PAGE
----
... From Silverscreen Samsara to Offscreen Nirvana by Shen Shi an, The Buddhist Channel, March 28, 2005:Message 1 of 1 , Mar 29, 2005View Source
From Silverscreen Samsara to Offscreen "Nirvana"
by Shen Shi'an, The Buddhist Channel, March 28, 2005:
A Look Back at "Schindler's List"
Singapore -- Sitting upright in silence in the dark, I close my eyes and empty my mind of thoughts of the past and future, as I centre myself in the present moment. May my mind be free of preconceived ideas and expectations. May I be mindful and learn by non-judgemental observation. Soak in the tranquility and watch the mind...
Suddenly, I hear a familiar sound, the signal to end meditation, to open my eyes, to begin experiencing what unfolds to the senses of sight and sound. About to enter a new realm previously unexplored, I gently brace myself, reminding myself to pay close attention, as more images and sounds form before me...
If you havn't got the drift yet, that was a pre-movie meditation! Some Buddhists have the idea that going to the movies is the radical opposite of going to the mediation centre. Yes, of course there are differences, but there are less than we think. The cinema might seem to be a place to stir up the "dust" of the mind while the meditation centre the place to settle it, yet the cinema is also a testing ground for how well your mind can stay unruffled, just as the meditation centre lets you know how stirred-up your mind is, as streams of stray thoughts course through you.
To the regular movie-goer, the challenge is to step in a peaceful meditation centre, away from the thrills and stimulation of film. To the regular meditator, the challenge is to step in a cinema with the latest surround sound system and digital screen, away from the serenity of the centre. The Dharma is afterall for practice and discovery at all times and places; not just once a week for a couple of hours on a cushion.
I enjoy meaningful movies because they offer brief immersions into meticulously designed alternate universes. They give me opportunities to put myself in various "What would you do if you were him/her?" positions, to understand myself and others better. A good movie is never a ticket to an escapade; it allows me to "speed-live" multiple lives, while leaving me spiritually reborn as a kinder and wiser person, through absorbing the lessons it offers. It is entertaining yet enlightening. The Dharma is for living, and it is life itself. Likewise, movies are always about life - case studies of Samsara, of characters unconciously yearning for True Happiness, as they go through trials and tribulations. So life-like are movies that there is seldom nothing one can learn - even from a C-grade movie!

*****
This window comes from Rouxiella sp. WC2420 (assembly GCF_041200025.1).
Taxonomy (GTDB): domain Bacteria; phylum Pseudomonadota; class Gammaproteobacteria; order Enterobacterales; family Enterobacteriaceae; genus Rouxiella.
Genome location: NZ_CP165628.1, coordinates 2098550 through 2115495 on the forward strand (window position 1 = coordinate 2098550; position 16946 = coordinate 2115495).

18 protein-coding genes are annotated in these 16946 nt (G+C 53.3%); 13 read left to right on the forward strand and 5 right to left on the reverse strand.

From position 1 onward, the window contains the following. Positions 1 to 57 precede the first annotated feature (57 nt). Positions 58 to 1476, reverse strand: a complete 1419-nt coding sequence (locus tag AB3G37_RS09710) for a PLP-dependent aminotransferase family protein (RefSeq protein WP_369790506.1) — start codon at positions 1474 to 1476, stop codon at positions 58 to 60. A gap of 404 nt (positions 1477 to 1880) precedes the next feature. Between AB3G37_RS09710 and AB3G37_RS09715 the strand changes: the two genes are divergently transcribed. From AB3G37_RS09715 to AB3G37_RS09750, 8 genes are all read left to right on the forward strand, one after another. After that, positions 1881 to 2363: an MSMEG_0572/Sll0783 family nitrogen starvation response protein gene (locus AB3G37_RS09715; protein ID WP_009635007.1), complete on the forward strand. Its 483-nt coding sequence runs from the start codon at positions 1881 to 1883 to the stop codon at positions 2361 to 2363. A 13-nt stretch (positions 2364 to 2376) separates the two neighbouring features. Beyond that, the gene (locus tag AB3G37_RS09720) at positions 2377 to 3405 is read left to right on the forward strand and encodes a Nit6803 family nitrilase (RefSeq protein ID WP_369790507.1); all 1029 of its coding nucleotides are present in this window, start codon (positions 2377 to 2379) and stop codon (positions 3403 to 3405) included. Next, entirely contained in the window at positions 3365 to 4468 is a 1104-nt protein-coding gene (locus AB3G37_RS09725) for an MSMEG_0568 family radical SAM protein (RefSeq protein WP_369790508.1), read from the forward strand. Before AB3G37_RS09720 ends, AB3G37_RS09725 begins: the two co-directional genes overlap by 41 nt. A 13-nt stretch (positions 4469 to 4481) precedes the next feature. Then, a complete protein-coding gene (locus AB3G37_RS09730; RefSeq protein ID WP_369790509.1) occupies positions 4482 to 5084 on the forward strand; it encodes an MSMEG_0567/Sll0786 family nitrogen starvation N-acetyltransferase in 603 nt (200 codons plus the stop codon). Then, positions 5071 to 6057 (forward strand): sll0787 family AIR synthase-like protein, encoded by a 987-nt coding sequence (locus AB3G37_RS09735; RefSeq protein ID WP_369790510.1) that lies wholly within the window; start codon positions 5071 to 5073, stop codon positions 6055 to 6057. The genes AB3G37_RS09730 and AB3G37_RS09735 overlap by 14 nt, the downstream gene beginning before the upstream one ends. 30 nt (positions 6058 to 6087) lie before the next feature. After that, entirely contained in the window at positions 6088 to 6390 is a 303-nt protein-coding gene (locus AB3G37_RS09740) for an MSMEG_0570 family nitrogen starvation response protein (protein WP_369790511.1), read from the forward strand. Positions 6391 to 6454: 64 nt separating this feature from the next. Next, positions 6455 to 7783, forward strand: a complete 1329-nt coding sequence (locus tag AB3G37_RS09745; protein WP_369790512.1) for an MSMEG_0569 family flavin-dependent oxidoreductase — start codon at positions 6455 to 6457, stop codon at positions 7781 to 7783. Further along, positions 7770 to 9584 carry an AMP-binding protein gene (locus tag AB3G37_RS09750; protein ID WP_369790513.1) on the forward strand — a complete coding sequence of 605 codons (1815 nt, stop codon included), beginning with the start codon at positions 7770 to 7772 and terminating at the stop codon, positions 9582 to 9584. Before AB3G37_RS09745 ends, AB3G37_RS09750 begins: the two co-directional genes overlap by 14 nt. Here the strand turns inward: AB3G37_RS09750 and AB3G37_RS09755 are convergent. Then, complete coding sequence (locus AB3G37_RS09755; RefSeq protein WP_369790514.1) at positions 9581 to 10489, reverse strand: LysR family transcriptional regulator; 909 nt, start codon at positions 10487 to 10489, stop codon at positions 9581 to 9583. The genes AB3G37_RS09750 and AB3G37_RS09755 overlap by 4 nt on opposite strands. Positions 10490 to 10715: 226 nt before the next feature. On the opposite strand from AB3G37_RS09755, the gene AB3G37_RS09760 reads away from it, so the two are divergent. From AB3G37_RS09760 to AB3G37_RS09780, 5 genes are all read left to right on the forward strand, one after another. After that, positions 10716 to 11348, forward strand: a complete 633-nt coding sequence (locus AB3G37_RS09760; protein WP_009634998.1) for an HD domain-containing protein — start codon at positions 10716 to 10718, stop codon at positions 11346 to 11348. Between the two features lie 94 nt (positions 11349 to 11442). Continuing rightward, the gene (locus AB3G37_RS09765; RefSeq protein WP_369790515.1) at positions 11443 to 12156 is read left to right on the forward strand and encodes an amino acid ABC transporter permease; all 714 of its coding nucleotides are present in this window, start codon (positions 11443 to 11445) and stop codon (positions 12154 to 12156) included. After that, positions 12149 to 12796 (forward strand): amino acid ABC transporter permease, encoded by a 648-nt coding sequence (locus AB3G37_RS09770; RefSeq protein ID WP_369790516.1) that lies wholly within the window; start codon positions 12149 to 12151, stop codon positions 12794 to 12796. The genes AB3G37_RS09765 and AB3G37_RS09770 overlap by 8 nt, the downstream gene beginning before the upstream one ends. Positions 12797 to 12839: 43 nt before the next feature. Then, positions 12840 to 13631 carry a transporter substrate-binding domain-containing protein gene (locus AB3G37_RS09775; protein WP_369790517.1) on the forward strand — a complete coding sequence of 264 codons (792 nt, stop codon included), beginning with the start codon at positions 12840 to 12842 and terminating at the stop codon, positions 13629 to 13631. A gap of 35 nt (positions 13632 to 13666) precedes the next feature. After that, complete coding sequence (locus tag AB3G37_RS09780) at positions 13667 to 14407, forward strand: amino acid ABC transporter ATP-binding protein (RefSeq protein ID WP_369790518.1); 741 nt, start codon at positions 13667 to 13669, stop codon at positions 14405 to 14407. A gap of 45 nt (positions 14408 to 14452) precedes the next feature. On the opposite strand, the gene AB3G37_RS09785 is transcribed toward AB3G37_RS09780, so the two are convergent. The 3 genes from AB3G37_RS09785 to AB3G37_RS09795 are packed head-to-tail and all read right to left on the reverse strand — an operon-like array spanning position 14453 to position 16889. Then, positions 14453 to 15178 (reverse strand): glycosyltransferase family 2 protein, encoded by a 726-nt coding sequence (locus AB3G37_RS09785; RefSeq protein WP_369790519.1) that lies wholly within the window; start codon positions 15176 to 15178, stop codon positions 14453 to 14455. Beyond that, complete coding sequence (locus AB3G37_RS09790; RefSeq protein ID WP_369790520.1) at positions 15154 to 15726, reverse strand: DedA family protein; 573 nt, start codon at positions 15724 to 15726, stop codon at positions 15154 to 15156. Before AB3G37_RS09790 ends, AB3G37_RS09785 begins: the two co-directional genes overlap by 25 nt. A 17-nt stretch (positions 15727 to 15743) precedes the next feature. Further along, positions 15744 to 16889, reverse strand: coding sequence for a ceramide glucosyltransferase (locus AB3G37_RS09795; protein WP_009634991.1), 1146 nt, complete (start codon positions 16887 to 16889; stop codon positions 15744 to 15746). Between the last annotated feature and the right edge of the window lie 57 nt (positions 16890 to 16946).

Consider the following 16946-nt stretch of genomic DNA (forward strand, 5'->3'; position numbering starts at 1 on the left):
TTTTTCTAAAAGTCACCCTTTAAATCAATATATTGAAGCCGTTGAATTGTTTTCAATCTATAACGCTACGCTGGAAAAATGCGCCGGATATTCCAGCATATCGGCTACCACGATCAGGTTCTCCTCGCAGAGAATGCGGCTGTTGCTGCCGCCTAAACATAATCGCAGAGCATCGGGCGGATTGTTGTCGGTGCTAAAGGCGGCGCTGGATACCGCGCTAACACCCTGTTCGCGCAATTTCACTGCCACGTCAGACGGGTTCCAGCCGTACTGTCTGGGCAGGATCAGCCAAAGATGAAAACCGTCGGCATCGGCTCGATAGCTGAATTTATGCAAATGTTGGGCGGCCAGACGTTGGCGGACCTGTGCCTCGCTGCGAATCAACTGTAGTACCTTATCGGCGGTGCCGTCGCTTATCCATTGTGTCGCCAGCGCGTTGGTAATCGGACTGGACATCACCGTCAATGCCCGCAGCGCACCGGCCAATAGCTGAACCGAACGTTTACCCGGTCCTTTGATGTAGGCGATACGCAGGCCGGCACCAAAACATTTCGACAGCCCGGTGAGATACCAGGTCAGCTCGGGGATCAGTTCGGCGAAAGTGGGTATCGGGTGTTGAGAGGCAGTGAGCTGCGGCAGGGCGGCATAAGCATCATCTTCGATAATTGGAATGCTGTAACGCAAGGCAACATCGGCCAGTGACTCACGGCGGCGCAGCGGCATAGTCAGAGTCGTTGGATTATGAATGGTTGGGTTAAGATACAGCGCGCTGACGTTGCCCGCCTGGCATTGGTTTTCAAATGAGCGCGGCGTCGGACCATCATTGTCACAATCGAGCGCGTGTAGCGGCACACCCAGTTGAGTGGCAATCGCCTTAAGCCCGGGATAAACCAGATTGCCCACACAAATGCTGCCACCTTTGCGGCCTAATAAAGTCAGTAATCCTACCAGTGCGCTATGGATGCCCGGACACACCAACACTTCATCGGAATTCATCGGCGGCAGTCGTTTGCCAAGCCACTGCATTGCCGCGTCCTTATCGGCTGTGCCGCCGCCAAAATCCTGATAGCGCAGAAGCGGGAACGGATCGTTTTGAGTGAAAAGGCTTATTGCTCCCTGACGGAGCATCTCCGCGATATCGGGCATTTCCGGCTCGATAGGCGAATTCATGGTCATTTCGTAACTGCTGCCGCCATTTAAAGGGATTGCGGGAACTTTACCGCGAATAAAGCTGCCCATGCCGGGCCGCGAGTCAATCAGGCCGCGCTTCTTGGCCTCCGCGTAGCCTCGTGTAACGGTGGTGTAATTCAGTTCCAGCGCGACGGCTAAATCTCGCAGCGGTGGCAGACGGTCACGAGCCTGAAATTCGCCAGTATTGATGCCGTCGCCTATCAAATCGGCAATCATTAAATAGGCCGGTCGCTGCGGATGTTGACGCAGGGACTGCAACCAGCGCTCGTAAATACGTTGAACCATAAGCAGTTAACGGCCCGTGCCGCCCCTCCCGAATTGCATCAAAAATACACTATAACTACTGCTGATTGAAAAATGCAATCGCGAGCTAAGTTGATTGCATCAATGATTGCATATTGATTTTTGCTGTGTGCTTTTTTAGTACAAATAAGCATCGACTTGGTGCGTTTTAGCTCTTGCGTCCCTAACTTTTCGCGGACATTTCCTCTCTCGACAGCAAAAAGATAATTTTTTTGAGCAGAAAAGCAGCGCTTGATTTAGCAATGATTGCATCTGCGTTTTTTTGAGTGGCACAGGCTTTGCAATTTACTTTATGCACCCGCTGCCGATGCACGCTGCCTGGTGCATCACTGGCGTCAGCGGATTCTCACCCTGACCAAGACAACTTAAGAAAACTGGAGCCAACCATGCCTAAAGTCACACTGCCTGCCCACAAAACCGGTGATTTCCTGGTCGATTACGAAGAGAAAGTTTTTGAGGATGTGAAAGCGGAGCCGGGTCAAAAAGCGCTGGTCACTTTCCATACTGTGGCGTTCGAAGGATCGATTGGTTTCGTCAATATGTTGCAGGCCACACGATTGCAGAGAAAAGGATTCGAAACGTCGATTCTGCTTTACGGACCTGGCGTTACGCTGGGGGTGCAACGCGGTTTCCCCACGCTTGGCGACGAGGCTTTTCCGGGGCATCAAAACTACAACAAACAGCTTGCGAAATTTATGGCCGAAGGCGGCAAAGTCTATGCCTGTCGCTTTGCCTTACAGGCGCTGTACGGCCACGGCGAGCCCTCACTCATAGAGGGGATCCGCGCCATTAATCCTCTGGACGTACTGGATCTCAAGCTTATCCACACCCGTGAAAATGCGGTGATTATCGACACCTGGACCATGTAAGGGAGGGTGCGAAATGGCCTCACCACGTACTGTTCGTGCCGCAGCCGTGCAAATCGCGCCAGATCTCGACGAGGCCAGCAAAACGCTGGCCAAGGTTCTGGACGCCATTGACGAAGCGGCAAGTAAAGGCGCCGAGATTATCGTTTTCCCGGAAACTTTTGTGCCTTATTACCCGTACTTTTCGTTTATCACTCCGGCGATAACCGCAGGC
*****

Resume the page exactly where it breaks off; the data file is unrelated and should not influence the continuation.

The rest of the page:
One of the most moving spiritual moments I ever experienced was in the cinema. The movie was the multiple-award winning "Schindler's List". Based on a true story, it tells how Oskar Schindler, a vain and greedy businessman, became an unlikely humanitarian during the horrific reign of the Nazis. He secretly transformed his factory into a refuge for Jews when he witnessed how they were barbarically treated. His factory was commissioned to manufacture shells, but having become anti-war, he ensured it never made a single working shell! Previously profiting from exploiting cheap Jewish labour, he decided to spend his fortune buying over a list of some 1100 Jews - from their otherwise certain death by being gassed.
In the scene where the Jews bid him a grateful teary farewell, as he prepares to flee for his "war crimes", he realises he still had a car, that he was still wearing a gold Nazi pin, both of which could had been exchanged as valuables for more lives. He sobs uncontrollably, self-lamenting, "I didn't do enough!... I could have gotten one more person... and I didn't!" But his friend comforts him, "There will be (future) generations because of what you did... You did so much." While watching, tears flowed down my cheeks uncontrollably too.
A powerful truth resonated within me - I suddenly saw the essence of the Bodhisattva path articulated - to always listen to your heart which has perfect compassion for all, to help as many as you can in the moment to be free of suffering, yet not being attached to having helped or not helped a single one. This is how the self-liberated liberates others.
It reaffirmed my aspiration to be a better Bodhisattva. At the same time, it gladdened me that there have always been living examples of Bodhisattvas throughout history. Will you not be one too? Schindler's List was screened back in 1994. What lessons have you gleaned from the movies lately? From the silver screen's Samsara, may we derive some offscreen "Nirvana"!